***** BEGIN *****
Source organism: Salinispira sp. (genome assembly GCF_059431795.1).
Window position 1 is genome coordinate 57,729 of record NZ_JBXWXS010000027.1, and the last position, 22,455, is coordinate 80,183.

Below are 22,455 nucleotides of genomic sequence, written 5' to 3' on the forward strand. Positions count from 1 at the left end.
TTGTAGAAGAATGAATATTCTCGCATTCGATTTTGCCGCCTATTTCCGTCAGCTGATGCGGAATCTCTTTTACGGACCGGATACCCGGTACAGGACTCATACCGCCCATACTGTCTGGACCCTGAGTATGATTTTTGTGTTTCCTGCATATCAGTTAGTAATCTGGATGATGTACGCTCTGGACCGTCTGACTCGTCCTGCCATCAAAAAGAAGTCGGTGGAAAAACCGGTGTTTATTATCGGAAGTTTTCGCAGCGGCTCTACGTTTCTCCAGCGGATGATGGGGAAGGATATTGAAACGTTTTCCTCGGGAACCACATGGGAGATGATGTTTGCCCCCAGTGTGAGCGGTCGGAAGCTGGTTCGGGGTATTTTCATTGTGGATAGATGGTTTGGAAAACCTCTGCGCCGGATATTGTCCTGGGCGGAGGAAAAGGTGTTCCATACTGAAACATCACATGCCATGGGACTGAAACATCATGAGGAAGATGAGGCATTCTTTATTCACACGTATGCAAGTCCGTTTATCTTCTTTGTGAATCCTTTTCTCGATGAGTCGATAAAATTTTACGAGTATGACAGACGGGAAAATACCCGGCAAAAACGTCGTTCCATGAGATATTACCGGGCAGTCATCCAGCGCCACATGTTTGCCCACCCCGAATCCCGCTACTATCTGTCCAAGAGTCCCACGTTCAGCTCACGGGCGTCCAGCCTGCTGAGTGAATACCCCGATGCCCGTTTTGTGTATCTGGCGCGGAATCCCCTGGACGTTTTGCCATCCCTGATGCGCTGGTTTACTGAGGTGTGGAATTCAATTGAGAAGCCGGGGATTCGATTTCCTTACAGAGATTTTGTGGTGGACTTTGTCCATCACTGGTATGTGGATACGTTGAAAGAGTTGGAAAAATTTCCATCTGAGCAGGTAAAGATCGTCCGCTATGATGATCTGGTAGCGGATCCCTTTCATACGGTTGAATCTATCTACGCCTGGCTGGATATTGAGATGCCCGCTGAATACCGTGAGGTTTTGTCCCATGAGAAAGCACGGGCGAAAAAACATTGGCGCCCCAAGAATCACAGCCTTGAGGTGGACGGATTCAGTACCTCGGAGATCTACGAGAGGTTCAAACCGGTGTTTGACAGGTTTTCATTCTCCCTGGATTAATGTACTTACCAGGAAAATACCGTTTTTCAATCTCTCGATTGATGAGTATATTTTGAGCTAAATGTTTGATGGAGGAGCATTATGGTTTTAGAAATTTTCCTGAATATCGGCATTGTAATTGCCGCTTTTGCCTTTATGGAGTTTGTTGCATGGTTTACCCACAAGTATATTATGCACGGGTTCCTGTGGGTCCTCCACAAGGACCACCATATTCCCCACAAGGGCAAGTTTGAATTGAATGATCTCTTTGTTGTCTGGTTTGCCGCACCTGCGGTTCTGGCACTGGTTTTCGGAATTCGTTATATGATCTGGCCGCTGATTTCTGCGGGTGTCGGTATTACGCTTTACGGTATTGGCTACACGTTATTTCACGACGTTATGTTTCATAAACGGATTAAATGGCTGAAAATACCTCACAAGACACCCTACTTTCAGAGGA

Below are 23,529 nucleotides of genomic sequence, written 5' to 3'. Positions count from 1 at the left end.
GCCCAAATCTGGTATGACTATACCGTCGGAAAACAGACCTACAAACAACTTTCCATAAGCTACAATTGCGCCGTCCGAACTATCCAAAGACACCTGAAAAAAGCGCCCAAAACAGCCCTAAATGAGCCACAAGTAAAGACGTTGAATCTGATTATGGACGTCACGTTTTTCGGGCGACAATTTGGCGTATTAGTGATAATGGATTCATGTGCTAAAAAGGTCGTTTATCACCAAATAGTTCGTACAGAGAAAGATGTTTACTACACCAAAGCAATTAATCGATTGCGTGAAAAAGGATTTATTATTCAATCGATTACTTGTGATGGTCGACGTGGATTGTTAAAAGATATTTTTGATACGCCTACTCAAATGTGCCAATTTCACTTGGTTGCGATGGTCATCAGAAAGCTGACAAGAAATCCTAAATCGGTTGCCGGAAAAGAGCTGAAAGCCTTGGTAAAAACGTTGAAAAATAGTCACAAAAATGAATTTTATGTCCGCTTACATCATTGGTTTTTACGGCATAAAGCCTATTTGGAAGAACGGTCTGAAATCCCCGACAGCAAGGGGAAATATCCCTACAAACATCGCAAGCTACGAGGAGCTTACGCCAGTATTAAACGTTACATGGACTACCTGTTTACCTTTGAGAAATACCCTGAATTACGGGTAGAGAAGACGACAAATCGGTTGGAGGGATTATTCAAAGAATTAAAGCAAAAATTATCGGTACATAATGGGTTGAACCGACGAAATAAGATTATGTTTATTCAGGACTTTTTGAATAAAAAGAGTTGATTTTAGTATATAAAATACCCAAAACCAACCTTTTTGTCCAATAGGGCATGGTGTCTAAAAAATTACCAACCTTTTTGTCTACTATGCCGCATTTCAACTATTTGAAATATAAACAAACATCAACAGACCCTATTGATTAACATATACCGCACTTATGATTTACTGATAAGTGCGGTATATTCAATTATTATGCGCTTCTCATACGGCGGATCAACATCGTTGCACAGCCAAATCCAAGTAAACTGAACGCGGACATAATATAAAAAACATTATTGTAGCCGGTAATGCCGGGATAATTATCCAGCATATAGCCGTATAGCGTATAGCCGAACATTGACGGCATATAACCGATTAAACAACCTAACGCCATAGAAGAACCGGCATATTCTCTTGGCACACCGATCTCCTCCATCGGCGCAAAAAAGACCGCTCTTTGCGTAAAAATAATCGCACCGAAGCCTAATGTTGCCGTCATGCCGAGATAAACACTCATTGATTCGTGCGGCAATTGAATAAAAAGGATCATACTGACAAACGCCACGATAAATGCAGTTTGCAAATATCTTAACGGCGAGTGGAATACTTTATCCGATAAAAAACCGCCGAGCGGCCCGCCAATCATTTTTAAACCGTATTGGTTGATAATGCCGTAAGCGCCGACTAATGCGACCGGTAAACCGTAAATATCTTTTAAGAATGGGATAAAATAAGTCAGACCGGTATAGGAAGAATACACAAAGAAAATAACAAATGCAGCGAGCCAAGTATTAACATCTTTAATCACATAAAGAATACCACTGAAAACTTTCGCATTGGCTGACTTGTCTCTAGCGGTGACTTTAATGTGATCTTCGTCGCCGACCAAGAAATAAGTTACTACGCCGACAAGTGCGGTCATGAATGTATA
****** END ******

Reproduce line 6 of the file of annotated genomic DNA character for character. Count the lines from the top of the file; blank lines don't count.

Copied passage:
GCCCAAATCTGGTATGACTATACCGTCGGAAAACAGACCTACAAACAACTTTCCATAAGCTACAATTGCGCCGTCCGAACTATCCAAAGACACCTGAAAAAAGCGCCCAAAACAGCCCTAAATGAGCCACAAGTAAAGACGTTGAATCTGATTATGGACGTCACGTTTTTCGGGCGACAATTTGGCGTATTAGTGATAATGGATTCATGTGCTAAAAAGGTCGTTTATCACCAAATAGTTCGTACAGAGAAAGATGTTTACTACACCAAAGCAATTAATCGATTGCGTGAAAAAGGATTTATTATTCAATCGATTACTTGTGATGGTCGACGTGGATTGTTAAAAGATATTTTTGATACGCCTACTCAAATGTGCCAATTTCACTTGGTTGCGATGGTCATCAGAAAGCTGACAAGAAATCCTAAATCGGTTGCCGGAAAAGAGCTGAAAGCCTTGGTAAAAACGTTGAAAAATAGTCACAAAAATGAATTTTATGTCCGCTTACATCATTGGTTTTTACGGCATAAAGCCTATTTGGAAGAACGGTCTGAAATCCCCGACAGCAAGGGGAAATATCCCTACAAACATCGCAAGCTACGAGGAGCTTACGCCAGTATTAAACGTTACATGGACTACCTGTTTACCTTTGAGAAATACCCTGAATTACGGGTAGAGAAGACGACAAATCGGTTGGAGGGATTATTCAAAGAATTAAAGCAAAAATTATCGGTACATAATGGGTTGAACCGACGAAATAAGATTATGTTTATTCAGGACTTTTTGAATAAAAAGAGTTGATTTTAGTATATAAAATACCCAAAACCAACCTTTTTGTCCAATAGGGCATGGTGTCTAAAAAATTACCAACCTTTTTGTCTACTATGCCGCATTTCAACTATTTGAAATATAAACAAACATCAACAGACCCTATTGATTAACATATACCGCACTTATGATTTACTGATAAGTGCGGTATATTCAATTATTATGCGCTTCTCATACGGCGGATCAACATCGTTGCACAGCCAAATCCAAGTAAACTGAACGCGGACATAATATAAAAAACATTATTGTAGCCGGTAATGCCGGGATAATTATCCAGCATATAGCCGTATAGCGTATAGCCGAACATTGACGGCATATAACCGATTAAACAACCTAACGCCATAGAAGAACCGGCATATTCTCTTGGCACACCGATCTCCTCCATCGGCGCAAAAAAGACCGCTCTTTGCGTAAAAATAATCGCACCGAAGCCTAATGTTGCCGTCATGCCGAGATAAACACTCATTGATTCGTGCGGCAATTGAATAAAAAGGATCATACTGACAAACGCCACGATAAATGCAGTTTGCAAATATCTTAACGGCGAGTGGAATACTTTATCCGATAAAAAACCGCCGAGCGGCCCGCCAATCATTTTTAAACCGTATTGGTTGATAATGCCGTAAGCGCCGACTAATGCGACCGGTAAACCGTAAATATCTTTTAAGAATGGGATAAAATAAGTCAGACCGGTATAGGAAGAATACACAAAGAAAATAACAAATGCAGCGAGCCAAGTATTAACATCTTTAATCACATAAAGAATACCACTGAAAACTTTCGCATTGGCTGACTTGTCTCTAGCGGTGACTTTAATGTGATCTTCGTCGCCGACCAAGAAATAAGTTACTACGCCGACAAGTGCGGTCATGAATGTATA